Johnson, Democratic colleague promote bipartisanship at town-hall meeting
CHAMPAIGN — Christopher Murphy and Tim Johnson may belong to opposing political parties, but the two Congressmen agree that cooperation between Republicans and Democrats is needed for the common good of the country if Congress is ever going to be able to overcome gridlock.
"In Washington, nothing can get done without the two parties working together," said Murphy a Democrat from Connecticut. "This economy, with the misery that comes with it, affects everybody, whether you are registered as a Republican or registered as a Democrat."
"Not all Democrats and not all Republicans believe the other party is evil. I don't," said the Republican Johnson of Urbana. "I believe Republicans, Democrats and independents all have to work together for the common solutions to America's problems, and anything less than that is unacceptable."
Murphy and Johnson spoke to more than 100 people who turned out Sunday afternoon for a town-hall meeting at the I Hotel in Champaign.
Both men are members of the Center Aisle Caucus, a group of members of Congress that work to bring the two political parties together to create a consensus where tough decisions can be worked out.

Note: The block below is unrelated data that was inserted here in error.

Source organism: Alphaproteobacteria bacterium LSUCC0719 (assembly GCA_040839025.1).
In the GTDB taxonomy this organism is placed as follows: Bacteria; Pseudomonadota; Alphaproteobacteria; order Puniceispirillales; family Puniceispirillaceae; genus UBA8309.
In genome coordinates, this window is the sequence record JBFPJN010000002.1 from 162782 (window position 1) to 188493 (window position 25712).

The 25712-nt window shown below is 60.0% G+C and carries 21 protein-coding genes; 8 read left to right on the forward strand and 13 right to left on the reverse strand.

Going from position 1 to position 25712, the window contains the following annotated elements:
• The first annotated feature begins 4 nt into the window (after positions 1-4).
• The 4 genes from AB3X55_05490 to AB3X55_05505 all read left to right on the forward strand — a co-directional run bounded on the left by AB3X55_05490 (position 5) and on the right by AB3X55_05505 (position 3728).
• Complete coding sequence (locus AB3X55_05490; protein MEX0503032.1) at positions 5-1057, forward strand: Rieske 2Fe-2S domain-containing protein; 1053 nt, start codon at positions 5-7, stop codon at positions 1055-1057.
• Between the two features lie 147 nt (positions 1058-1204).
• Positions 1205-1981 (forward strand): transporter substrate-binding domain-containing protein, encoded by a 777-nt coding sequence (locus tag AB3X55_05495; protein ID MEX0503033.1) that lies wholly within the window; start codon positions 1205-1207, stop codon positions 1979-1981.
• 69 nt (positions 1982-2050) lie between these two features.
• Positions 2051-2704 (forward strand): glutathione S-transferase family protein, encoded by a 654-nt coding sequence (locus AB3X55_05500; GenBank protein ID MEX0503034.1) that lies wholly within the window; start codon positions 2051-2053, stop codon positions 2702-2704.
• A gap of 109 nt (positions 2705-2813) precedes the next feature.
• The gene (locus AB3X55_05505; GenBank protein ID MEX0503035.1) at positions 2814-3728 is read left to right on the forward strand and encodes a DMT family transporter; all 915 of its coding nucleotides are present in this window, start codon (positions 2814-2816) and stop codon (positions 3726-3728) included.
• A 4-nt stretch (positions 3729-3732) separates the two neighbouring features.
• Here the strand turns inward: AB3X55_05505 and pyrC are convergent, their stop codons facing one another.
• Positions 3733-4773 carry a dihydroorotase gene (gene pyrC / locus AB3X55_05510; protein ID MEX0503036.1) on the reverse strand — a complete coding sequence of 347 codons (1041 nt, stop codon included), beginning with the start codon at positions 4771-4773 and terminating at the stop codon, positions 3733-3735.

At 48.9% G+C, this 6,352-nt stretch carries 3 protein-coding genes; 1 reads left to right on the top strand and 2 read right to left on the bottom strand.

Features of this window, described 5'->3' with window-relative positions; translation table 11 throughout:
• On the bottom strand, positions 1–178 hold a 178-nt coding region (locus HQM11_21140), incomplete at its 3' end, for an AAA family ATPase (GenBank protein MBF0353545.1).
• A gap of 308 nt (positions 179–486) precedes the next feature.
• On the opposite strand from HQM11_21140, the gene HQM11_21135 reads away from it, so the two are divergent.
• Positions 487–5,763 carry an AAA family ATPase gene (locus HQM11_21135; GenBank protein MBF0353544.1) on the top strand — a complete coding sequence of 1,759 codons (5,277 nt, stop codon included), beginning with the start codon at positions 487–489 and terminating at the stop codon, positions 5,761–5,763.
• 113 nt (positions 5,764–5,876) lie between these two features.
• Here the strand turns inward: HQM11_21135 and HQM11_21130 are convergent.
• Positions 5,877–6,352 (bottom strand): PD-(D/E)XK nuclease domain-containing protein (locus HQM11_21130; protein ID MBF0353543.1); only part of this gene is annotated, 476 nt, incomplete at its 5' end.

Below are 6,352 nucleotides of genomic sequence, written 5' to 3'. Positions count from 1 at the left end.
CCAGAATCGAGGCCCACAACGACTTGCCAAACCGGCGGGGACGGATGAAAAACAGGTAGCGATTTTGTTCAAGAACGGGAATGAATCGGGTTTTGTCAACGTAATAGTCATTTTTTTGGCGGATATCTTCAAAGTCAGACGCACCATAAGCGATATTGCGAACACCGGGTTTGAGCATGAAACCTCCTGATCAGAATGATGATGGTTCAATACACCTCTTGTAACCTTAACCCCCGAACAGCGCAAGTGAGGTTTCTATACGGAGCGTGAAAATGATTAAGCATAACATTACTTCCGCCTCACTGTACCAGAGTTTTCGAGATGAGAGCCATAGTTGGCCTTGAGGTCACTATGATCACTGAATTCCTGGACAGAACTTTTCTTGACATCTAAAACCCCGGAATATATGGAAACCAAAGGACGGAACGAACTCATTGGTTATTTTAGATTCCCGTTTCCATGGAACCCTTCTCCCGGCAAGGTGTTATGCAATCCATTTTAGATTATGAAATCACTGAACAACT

Johnson helped found the caucus, and Murphy is one of its leaders. The two men agreed to take part in town-hall meetings in each other's districts to demonstrate dialogue and cooperation between parties.
"Washington would work together better if the two parties just talked to each other. Tim and I are trying to set an example for our colleagues," Murphy said. "We need to think creatively about how to break the culture of dysfunction in Washington. If you are serious about Washington, you have to be serious about reaching out across the aisle."
Johnson said the people of central Illinois have been telling him that politicians need to learn to get along.
"More than ever, there is a tremendous belief that government at all levels is out of control. The dysfunctionality, the anger, the bickering and the unwillingness to work together have reached monumental proportions, and we need to do something about it."